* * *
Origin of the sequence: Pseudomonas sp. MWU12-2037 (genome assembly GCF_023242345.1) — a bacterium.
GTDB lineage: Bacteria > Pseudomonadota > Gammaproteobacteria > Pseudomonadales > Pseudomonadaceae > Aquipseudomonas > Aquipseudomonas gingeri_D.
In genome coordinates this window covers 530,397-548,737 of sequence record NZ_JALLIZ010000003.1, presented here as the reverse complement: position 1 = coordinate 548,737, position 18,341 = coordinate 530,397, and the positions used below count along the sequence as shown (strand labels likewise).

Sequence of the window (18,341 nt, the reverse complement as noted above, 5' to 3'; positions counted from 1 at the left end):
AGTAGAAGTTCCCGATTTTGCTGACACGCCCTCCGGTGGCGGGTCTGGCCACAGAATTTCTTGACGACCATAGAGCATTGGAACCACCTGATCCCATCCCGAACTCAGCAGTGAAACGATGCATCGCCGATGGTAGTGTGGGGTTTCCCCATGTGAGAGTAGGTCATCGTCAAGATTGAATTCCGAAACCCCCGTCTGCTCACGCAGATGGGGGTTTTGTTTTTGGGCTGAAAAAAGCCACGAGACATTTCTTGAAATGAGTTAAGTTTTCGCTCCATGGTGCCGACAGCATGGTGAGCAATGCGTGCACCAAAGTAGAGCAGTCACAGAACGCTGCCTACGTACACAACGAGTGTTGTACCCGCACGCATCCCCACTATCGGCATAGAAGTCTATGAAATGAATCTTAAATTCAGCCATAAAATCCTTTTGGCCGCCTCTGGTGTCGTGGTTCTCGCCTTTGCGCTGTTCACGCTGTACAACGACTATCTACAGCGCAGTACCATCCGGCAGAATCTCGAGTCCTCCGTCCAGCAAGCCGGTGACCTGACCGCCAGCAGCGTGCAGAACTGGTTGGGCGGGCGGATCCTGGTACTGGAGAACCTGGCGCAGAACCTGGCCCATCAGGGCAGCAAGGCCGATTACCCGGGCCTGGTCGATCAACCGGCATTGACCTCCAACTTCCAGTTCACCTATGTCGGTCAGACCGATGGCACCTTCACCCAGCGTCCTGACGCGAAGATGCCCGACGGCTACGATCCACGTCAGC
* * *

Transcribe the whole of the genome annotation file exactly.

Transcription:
Origin of the sequence: Pseudomonas sp. MWU12-2037 (genome assembly GCF_023242345.1) — a bacterium.
GTDB lineage: Bacteria > Pseudomonadota > Gammaproteobacteria > Pseudomonadales > Pseudomonadaceae > Aquipseudomonas > Aquipseudomonas gingeri_D.
In genome coordinates this window covers 530,397-548,737 of sequence record NZ_JALLIZ010000003.1, presented here as the reverse complement: position 1 = coordinate 548,737, position 18,341 = coordinate 530,397, and the positions used below count along the sequence as shown (strand labels likewise).

Sequence of the window (18,341 nt, the reverse complement as noted above, 5' to 3'; positions counted from 1 at the left end):
AGTAGAAGTTCCCGATTTTGCTGACACGCCCTCCGGTGGCGGGTCTGGCCACAGAATTTCTTGACGACCATAGAGCATTGGAACCACCTGATCCCATCCCGAACTCAGCAGTGAAACGATGCATCGCCGATGGTAGTGTGGGGTTTCCCCATGTGAGAGTAGGTCATCGTCAAGATTGAATTCCGAAACCCCCGTCTGCTCACGCAGATGGGGGTTTTGTTTTTGGGCTGAAAAAAGCCACGAGACATTTCTTGAAATGAGTTAAGTTTTCGCTCCATGGTGCCGACAGCATGGTGAGCAATGCGTGCACCAAAGTAGAGCAGTCACAGAACGCTGCCTACGTACACAACGAGTGTTGTACCCGCACGCATCCCCACTATCGGCATAGAAGTCTATGAAATGAATCTTAAATTCAGCCATAAAATCCTTTTGGCCGCCTCTGGTGTCGTGGTTCTCGCCTTTGCGCTGTTCACGCTGTACAACGACTATCTACAGCGCAGTACCATCCGGCAGAATCTCGAGTCCTCCGTCCAGCAAGCCGGTGACCTGACCGCCAGCAGCGTGCAGAACTGGTTGGGCGGGCGGATCCTGGTACTGGAGAACCTGGCGCAGAACCTGGCCCATCAGGGCAGCAAGGCCGATTACCCGGGCCTGGTCGATCAACCGGCATTGACCTCCAACTTCCAGTTCACCTATGTCGGTCAGACCGATGGCACCTTCACCCAGCGTCCTGACGCGAAGATGCCCGACGGCTACGATCCACGTCAGC